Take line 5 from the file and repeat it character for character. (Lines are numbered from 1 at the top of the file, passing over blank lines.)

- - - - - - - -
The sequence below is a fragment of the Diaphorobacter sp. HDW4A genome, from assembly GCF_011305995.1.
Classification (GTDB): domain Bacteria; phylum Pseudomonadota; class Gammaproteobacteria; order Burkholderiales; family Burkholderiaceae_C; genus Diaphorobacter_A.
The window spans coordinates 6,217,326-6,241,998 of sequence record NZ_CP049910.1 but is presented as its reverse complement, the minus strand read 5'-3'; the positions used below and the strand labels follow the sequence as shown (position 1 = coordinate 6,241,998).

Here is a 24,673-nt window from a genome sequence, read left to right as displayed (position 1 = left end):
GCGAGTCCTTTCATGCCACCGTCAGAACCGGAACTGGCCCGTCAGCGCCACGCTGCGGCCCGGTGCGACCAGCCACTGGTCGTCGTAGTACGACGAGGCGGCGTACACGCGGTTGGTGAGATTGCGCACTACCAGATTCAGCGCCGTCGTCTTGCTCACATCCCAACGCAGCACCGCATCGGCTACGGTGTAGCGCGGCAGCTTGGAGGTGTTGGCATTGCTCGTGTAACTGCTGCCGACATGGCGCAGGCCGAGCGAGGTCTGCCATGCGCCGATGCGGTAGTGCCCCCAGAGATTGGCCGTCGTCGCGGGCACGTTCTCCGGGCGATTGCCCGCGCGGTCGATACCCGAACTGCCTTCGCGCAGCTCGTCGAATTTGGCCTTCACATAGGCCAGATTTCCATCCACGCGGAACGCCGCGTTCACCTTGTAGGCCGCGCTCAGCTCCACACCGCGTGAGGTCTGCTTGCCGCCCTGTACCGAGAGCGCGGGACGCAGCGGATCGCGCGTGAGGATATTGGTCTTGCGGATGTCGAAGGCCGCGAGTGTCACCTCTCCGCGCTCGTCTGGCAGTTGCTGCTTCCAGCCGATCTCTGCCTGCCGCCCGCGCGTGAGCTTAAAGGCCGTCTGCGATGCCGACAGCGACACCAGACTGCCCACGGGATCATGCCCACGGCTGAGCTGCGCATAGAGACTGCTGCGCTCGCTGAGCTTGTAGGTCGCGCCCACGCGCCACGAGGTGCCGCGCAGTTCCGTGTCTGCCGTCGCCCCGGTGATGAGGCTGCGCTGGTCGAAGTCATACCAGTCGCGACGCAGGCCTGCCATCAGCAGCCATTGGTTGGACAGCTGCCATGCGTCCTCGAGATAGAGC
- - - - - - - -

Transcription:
GCGAGTCCTTTCATGCCACCGTCAGAACCGGAACTGGCCCGTCAGCGCCACGCTGCGGCCCGGTGCGACCAGCCACTGGTCGTCGTAGTACGACGAGGCGGCGTACACGCGGTTGGTGAGATTGCGCACTACCAGATTCAGCGCCGTCGTCTTGCTCACATCCCAACGCAGCACCGCATCGGCTACGGTGTAGCGCGGCAGCTTGGAGGTGTTGGCATTGCTCGTGTAACTGCTGCCGACATGGCGCAGGCCGAGCGAGGTCTGCCATGCGCCGATGCGGTAGTGCCCCCAGAGATTGGCCGTCGTCGCGGGCACGTTCTCCGGGCGATTGCCCGCGCGGTCGATACCCGAACTGCCTTCGCGCAGCTCGTCGAATTTGGCCTTCACATAGGCCAGATTTCCATCCACGCGGAACGCCGCGTTCACCTTGTAGGCCGCGCTCAGCTCCACACCGCGTGAGGTCTGCTTGCCGCCCTGTACCGAGAGCGCGGGACGCAGCGGATCGCGCGTGAGGATATTGGTCTTGCGGATGTCGAAGGCCGCGAGTGTCACCTCTCCGCGCTCGTCTGGCAGTTGCTGCTTCCAGCCGATCTCTGCCTGCCGCCCGCGCGTGAGCTTAAAGGCCGTCTGCGATGCCGACAGCGACACCAGACTGCCCACGGGATCATGCCCACGGCTGAGCTGCGCATAGAGACTGCTGCGCTCGCTGAGCTTGTAGGTCGCGCCCACGCGCCACGAGGTGCCGCGCAGTTCCGTGTCTGCCGTCGCCCCGGTGATGAGGCTGCGCTGGTCGAAGTCATACCAGTCGCGACGCAGGCCTGCCATCAGCAGCCATTGGTTGGACAGCTGCCATGCGTCCTCGAGATAGAGC